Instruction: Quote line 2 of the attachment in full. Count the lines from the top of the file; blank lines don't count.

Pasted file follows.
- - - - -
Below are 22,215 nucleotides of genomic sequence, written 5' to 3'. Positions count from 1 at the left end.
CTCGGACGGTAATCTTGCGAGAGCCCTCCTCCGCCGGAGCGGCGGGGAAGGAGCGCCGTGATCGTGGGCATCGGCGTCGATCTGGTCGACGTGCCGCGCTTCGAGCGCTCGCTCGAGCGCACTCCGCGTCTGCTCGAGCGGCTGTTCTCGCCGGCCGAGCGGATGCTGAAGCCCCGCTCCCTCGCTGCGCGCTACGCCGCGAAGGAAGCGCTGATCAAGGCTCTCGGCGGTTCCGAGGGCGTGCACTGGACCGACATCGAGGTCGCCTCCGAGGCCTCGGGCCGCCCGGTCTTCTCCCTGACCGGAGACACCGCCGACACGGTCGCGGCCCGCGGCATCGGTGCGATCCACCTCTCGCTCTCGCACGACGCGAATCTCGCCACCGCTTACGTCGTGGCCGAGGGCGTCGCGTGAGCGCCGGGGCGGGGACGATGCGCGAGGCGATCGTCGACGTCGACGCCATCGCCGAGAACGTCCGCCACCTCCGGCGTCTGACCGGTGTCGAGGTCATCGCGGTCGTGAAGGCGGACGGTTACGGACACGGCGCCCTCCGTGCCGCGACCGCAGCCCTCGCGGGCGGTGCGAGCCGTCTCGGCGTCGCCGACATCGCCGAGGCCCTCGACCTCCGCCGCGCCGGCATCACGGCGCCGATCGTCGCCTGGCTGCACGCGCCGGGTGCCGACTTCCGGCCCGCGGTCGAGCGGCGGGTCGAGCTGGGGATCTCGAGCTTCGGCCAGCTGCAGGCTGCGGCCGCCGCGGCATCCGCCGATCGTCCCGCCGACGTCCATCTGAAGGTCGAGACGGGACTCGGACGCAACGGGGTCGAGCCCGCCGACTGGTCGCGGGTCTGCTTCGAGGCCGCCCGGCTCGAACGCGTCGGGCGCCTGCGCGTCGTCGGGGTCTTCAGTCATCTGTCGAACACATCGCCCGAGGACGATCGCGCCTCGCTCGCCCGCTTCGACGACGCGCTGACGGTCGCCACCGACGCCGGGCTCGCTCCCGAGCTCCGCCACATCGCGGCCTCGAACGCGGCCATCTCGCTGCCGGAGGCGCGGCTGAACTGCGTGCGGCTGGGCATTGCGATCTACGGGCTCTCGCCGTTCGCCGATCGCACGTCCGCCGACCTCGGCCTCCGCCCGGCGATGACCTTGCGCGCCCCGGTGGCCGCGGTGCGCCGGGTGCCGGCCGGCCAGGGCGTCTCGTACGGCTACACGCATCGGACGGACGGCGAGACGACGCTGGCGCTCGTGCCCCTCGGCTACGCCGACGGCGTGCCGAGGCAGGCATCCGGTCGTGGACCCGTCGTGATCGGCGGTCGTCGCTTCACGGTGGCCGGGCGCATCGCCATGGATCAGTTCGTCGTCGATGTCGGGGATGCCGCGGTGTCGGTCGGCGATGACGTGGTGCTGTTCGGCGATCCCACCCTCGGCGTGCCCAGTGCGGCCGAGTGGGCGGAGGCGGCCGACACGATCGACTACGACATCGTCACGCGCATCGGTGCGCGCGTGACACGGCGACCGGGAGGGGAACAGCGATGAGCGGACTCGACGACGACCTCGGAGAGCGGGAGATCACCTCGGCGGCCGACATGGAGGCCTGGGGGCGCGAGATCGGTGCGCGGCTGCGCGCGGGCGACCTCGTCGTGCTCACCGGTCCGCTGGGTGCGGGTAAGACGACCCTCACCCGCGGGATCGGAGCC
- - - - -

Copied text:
CTCGGACGGTAATCTTGCGAGAGCCCTCCTCCGCCGGAGCGGCGGGGAAGGAGCGCCGTGATCGTGGGCATCGGCGTCGATCTGGTCGACGTGCCGCGCTTCGAGCGCTCGCTCGAGCGCACTCCGCGTCTGCTCGAGCGGCTGTTCTCGCCGGCCGAGCGGATGCTGAAGCCCCGCTCCCTCGCTGCGCGCTACGCCGCGAAGGAAGCGCTGATCAAGGCTCTCGGCGGTTCCGAGGGCGTGCACTGGACCGACATCGAGGTCGCCTCCGAGGCCTCGGGCCGCCCGGTCTTCTCCCTGACCGGAGACACCGCCGACACGGTCGCGGCCCGCGGCATCGGTGCGATCCACCTCTCGCTCTCGCACGACGCGAATCTCGCCACCGCTTACGTCGTGGCCGAGGGCGTCGCGTGAGCGCCGGGGCGGGGACGATGCGCGAGGCGATCGTCGACGTCGACGCCATCGCCGAGAACGTCCGCCACCTCCGGCGTCTGACCGGTGTCGAGGTCATCGCGGTCGTGAAGGCGGACGGTTACGGACACGGCGCCCTCCGTGCCGCGACCGCAGCCCTCGCGGGCGGTGCGAGCCGTCTCGGCGTCGCCGACATCGCCGAGGCCCTCGACCTCCGCCGCGCCGGCATCACGGCGCCGATCGTCGCCTGGCTGCACGCGCCGGGTGCCGACTTCCGGCCCGCGGTCGAGCGGCGGGTCGAGCTGGGGATCTCGAGCTTCGGCCAGCTGCAGGCTGCGGCCGCCGCGGCATCCGCCGATCGTCCCGCCGACGTCCATCTGAAGGTCGAGACGGGACTCGGACGCAACGGGGTCGAGCCCGCCGACTGGTCGCGGGTCTGCTTCGAGGCCGCCCGGCTCGAACGCGTCGGGCGCCTGCGCGTCGTCGGGGTCTTCAGTCATCTGTCGAACACATCGCCCGAGGACGATCGCGCCTCGCTCGCCCGCTTCGACGACGCGCTGACGGTCGCCACCGACGCCGGGCTCGCTCCCGAGCTCCGCCACATCGCGGCCTCGAACGCGGCCATCTCGCTGCCGGAGGCGCGGCTGAACTGCGTGCGGCTGGGCATTGCGATCTACGGGCTCTCGCCGTTCGCCGATCGCACGTCCGCCGACCTCGGCCTCCGCCCGGCGATGACCTTGCGCGCCCCGGTGGCCGCGGTGCGCCGGGTGCCGGCCGGCCAGGGCGTCTCGTACGGCTACACGCATCGGACGGACGGCGAGACGACGCTGGCGCTCGTGCCCCTCGGCTACGCCGACGGCGTGCCGAGGCAGGCATCCGGTCGTGGACCCGTCGTGATCGGCGGTCGTCGCTTCACGGTGGCCGGGCGCATCGCCATGGATCAGTTCGTCGTCGATGTCGGGGATGCCGCGGTGTCGGTCGGCGATGACGTGGTGCTGTTCGGCGATCCCACCCTCGGCGTGCCCAGTGCGGCCGAGTGGGCGGAGGCGGCCGACACGATCGACTACGACATCGTCACGCGCATCGGTGCGCGCGTGACACGGCGACCGGGAGGGGAACAGCGATGAGCGGACTCGACGACGACCTCGGAGAGCGGGAGATCACCTCGGCGGCCGACATGGAGGCCTGGGGGCGCGAGATCGGTGCGCGGCTGCGCGCGGGCGACCTCGTCGTGCTCACCGGTCCGCTGGGTGCGGGTAAGACGACCCTCACCCGCGGGATCGGAGCC